Making a statement: The FL3TCH3R Exhibit
Annual show of socially, politically engaged art offers both gallery, virtual options
JOHNSON CITY – The year 2020 has been a year ofsocial, political and health-related statements of many kinds. The annual “FL3TCH3R Exhibit: Social and Politically Engaged Art” at East Tennessee State University’s Reece Museum is a visual art forum inspired by and tailored for just that kind of expression.
Fittingly, the 2020 exhibition will be a hybrid, part in-person and part virtual.
“We believe the hybrid, virtual way in which the exhibit will function this year conforms with its basis – reflecting social and political effects of how we are living through the 2020 pandemic,” say “FL3TCH3R Exhibit” co-directors Wayne, Barb and Carrie Dyer.
Established in 2013 in memory of ETSU graphic design student Fletcher Dyer, son of attorney Barb Dyer and now-emeritus ETSU Art and Design professor Wayne Dyer, “FL3TCH3R” has become an international juried show with 249 entries this year from nearly 100 artists from around the world. The exhibit is co-sponsored by the Mary B. Martin School of the Arts at ETSU and the Reece Museum.
Selections for this year’s exhibit – which opens Wednesday, Oct. 7, and continues through Dec. 11 – were made by juror Carlton Wilkinson, a Nashville photographer, gallery proprietor and international speaker and lecturer. Entries for the exhibit run the gamut of visual art forms: fiber, jewelry/metals, painting, photography, digital, sculpture, printmaking, video, graphic design, ceramics, and 2D and 3D mixed media.
The “FL3TCH3R Exhibit” is always an indicator of artists’ social and political concerns, says Reece Museum Exhibition Coordinator Spenser Brenner.
“As artist participation has increased since the first exhibition in 2013, so has the scope of issues being addressed,” Brenner observes. “Considering the current state of national and global politics, coupled with social justice issues and the ongoing pandemic, artists have a lot to communicate.”
The 2020 entries and selections, “more than ever before,” says Barb Dyer, “reflected key prevalent issues surrounding the 2020 election and the present administration, as well as concerns of people worldwide.”
Entries illustrated a range of subjects, including Black Lives Matter and systemic racism, police brutality toward people of color, protests, the COVID-19 pandemic, first-responder heroes, the 2016 election result, oppression, slavery and the environment.
“The entries submitted were some of the strongest and most powerful visual narratives of social/politically engaged artworks ever received by the exhibit,” says Fletcher’s sister Carrie Dyer, a graphic designer and design professor at High Point University in North Carolina.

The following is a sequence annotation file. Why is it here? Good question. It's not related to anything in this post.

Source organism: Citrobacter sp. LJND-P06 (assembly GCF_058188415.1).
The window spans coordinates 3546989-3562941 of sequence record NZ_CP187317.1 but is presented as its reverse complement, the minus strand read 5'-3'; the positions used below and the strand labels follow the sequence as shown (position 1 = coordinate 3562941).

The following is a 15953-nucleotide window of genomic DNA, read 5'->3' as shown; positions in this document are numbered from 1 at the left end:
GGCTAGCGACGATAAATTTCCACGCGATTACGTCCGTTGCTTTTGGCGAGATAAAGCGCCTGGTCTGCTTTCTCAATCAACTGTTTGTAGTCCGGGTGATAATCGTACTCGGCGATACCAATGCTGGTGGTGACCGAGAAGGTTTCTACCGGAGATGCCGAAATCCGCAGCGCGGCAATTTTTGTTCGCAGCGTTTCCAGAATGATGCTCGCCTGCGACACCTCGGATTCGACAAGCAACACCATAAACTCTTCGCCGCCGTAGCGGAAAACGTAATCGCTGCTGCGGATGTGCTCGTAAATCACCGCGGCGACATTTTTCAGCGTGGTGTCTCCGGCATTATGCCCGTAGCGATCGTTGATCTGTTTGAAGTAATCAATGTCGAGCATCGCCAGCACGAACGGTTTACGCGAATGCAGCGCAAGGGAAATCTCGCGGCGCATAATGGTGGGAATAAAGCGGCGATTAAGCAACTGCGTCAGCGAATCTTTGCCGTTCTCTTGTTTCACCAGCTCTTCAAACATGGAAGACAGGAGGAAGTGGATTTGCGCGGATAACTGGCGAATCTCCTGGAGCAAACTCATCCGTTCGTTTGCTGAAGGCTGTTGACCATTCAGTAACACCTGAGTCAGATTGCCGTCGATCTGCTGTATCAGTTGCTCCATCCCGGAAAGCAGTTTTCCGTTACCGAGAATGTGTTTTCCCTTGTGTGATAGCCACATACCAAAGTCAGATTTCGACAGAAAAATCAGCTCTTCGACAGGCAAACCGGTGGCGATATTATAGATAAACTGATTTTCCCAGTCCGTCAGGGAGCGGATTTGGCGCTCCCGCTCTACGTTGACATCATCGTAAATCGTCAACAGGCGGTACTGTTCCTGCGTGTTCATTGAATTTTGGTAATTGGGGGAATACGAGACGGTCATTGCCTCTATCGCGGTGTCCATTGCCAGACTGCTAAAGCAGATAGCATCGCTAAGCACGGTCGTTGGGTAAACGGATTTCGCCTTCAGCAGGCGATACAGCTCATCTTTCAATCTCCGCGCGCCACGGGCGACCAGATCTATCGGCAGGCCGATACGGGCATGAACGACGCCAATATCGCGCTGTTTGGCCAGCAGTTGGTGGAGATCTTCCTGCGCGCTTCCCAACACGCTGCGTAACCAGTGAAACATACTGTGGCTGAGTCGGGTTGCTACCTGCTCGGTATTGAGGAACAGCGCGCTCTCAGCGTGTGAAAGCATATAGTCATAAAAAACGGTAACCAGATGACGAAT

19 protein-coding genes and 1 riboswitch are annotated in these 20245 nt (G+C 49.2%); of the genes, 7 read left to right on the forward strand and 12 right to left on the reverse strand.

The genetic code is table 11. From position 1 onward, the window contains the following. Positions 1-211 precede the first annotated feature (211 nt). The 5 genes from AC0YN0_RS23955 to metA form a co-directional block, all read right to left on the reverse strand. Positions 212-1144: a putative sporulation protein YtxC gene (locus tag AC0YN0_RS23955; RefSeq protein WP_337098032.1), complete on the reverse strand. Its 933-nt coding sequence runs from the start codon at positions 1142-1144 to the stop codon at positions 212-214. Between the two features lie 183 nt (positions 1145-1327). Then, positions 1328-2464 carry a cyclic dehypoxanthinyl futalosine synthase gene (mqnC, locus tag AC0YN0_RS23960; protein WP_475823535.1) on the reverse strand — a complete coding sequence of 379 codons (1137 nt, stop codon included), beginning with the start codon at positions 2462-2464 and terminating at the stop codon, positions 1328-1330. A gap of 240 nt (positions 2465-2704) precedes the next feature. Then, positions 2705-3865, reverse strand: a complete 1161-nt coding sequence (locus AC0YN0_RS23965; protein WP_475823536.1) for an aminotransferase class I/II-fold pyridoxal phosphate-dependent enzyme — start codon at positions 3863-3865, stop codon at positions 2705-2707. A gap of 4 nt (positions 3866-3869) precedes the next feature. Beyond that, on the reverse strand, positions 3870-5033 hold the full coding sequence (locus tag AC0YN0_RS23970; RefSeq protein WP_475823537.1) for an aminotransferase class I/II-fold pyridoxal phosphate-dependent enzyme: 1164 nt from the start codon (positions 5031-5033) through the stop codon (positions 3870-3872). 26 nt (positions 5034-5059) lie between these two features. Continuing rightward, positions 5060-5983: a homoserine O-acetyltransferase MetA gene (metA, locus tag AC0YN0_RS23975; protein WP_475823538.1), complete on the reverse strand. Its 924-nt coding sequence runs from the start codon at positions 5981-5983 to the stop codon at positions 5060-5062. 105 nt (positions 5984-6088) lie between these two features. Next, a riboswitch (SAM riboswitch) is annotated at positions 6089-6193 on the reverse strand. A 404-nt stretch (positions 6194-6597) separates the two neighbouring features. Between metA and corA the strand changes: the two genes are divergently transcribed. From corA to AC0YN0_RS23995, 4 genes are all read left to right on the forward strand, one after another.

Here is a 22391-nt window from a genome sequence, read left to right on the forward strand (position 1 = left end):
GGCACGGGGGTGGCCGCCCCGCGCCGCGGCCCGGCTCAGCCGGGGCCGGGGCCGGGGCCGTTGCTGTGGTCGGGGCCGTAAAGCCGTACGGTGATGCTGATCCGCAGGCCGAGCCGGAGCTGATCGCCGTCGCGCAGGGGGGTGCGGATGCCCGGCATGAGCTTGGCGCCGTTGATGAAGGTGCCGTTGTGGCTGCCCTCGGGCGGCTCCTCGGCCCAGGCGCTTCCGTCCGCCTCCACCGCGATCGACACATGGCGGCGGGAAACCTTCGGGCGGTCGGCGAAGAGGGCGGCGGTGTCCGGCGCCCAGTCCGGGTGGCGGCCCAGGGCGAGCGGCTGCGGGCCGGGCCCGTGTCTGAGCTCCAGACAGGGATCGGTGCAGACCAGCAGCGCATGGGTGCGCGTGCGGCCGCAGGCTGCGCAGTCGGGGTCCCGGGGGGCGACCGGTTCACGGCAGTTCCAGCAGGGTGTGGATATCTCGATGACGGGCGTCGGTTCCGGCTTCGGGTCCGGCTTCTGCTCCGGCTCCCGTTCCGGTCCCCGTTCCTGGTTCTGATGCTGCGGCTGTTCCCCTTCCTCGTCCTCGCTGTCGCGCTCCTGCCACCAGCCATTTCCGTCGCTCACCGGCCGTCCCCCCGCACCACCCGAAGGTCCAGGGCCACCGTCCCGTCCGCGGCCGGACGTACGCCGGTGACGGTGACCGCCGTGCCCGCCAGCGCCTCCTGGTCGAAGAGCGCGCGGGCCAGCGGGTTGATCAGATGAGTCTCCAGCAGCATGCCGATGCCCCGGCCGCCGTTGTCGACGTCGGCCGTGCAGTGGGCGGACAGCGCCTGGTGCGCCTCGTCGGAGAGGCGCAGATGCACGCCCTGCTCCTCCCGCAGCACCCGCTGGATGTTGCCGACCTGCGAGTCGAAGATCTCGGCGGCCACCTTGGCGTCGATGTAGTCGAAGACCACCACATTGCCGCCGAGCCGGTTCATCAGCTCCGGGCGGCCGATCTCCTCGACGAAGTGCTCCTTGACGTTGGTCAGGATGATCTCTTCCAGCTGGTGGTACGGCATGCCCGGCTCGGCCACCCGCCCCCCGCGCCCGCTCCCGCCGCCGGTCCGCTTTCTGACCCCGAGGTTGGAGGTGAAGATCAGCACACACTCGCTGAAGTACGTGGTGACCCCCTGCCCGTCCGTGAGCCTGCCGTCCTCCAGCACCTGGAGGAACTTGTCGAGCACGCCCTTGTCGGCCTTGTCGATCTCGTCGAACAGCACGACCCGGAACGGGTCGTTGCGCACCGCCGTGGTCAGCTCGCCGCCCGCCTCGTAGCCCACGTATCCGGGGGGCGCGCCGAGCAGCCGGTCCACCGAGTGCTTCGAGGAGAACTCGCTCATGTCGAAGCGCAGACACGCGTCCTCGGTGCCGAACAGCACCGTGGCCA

This year, the exhibit co-directors are making their own statement, adding an award for artwork focusing on Black Lives Matter.
Other awards include the best-in-show awards and memorial awards, established in memory of former ETSU Art and Design Chair Jack Schrader; former ETSU Vice President of Academic Affairs and arts supporter Robert J. Alfonso; Dorothy Carson, mother of graphic designer David Carson; and the Sammie L. Nicely Appalachian Award in memory of the beloved regional artist.
In addition, former “FL3TCH3R” juror, physician and visual artist Dr. Eric Avery supports the Avery Healthcare and the Arts Award, while a portion of the entry fees also funds the Fletcher Hancock Dyer B.F.A. Graphic Design Scholarship Award given annually to an ETSU Art and Design student.
While the 2020 exhibit can be viewed in-person during the museum’s operating hours, this year’s awards ceremony will be recorded on Nov. 5 by the Dyers and Reece Museum staff and posted on the Reece Museum website and social media platforms.
Also this year, because of the pandemic, the juror’s talk by Wilkinson will be virtual, recorded Nov. 5 and posted at www.etsu.edu/reece. The talk will include a walk-through of the exhibit with Wilkinson’s commentary.
Visitation to the exhibition, however, will not go virtual, opening to the public Oct. 7 at the museum at 363 Stout Drive on ETSU’s campus.
“The Reece has implemented a number of measures to keep visitors, students and staff safe during the COVID-19 pandemic,” says Reece Director Randy Sanders. “These measures include wearing a face covering, a one-way system of navigating the museum’s galleries and hallways, having hand sanitizer available at the front entrance, and maintaining social distancing guidelines.”
Museum hours are 9 a.m. to 4:30 p.m. Monday-Friday. “We encourage visitors to call 423-439-4392 or email us at email@example.com to plan a visit ahead of time,” Sanders says. “This will help museum staff maintain social distance guidelines.”
The virtual events will not only keep patrons and artists safer, but they also open up new possibilities in the reach of the “FL3TCH3R” legacy.
“In many ways, the exhibit may be accessible to more people than usual due to efforts by the Reece Museum staff to share the exhibit and events online,” Wayne Dyer says. “We hope that these plans add strength and awareness of the wonderful works accepted this year.
“We are confident that this year’s exhibit will be powerful.”
For more information about Fletcher Dyer, visit http://fletcherdyer.com/about.html. For more information about the exhibit, visit http://www.FL3TCH3Rexhibit.com and for Reece Museum, visit www.etsu.edu/reece or call 423-439-4392.
For more information on the Mary B. Martin School of the Arts, visit www.etsu.edu/martin or call 423-439-TKTS (8587). For disability accommodations, call the ETSU Office of Disability Services at 423-439-8346.
Pictured at top: "The Transmigrations of Souls" by Denise Shaw.